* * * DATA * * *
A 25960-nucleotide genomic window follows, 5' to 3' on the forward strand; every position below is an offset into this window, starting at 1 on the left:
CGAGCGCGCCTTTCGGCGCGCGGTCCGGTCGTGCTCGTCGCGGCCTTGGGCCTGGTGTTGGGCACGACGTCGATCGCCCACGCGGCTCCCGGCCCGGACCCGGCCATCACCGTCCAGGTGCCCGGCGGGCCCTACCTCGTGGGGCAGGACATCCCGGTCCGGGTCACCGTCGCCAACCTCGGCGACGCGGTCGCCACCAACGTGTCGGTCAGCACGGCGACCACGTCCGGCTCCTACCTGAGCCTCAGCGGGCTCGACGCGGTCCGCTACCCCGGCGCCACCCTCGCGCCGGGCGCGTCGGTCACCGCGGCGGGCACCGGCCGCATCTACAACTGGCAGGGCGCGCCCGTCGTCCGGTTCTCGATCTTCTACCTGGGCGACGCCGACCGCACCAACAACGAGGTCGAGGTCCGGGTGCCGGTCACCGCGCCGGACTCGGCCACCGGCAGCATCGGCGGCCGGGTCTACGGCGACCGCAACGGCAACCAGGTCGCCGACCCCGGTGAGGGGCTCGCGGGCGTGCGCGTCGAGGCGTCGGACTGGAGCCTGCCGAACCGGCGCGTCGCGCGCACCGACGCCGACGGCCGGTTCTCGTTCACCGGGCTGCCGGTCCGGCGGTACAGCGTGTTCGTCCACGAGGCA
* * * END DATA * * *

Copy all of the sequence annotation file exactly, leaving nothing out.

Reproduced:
A 25960-nucleotide genomic window follows, 5' to 3' on the forward strand; every position below is an offset into this window, starting at 1 on the left:
CGAGCGCGCCTTTCGGCGCGCGGTCCGGTCGTGCTCGTCGCGGCCTTGGGCCTGGTGTTGGGCACGACGTCGATCGCCCACGCGGCTCCCGGCCCGGACCCGGCCATCACCGTCCAGGTGCCCGGCGGGCCCTACCTCGTGGGGCAGGACATCCCGGTCCGGGTCACCGTCGCCAACCTCGGCGACGCGGTCGCCACCAACGTGTCGGTCAGCACGGCGACCACGTCCGGCTCCTACCTGAGCCTCAGCGGGCTCGACGCGGTCCGCTACCCCGGCGCCACCCTCGCGCCGGGCGCGTCGGTCACCGCGGCGGGCACCGGCCGCATCTACAACTGGCAGGGCGCGCCCGTCGTCCGGTTCTCGATCTTCTACCTGGGCGACGCCGACCGCACCAACAACGAGGTCGAGGTCCGGGTGCCGGTCACCGCGCCGGACTCGGCCACCGGCAGCATCGGCGGCCGGGTCTACGGCGACCGCAACGGCAACCAGGTCGCCGACCCCGGTGAGGGGCTCGCGGGCGTGCGCGTCGAGGCGTCGGACTGGAGCCTGCCGAACCGGCGCGTCGCGCGCACCGACGCCGACGGCCGGTTCTCGTTCACCGGGCTGCCGGTCCGGCGGTACAGCGTGTTCGTCCACGAGGCA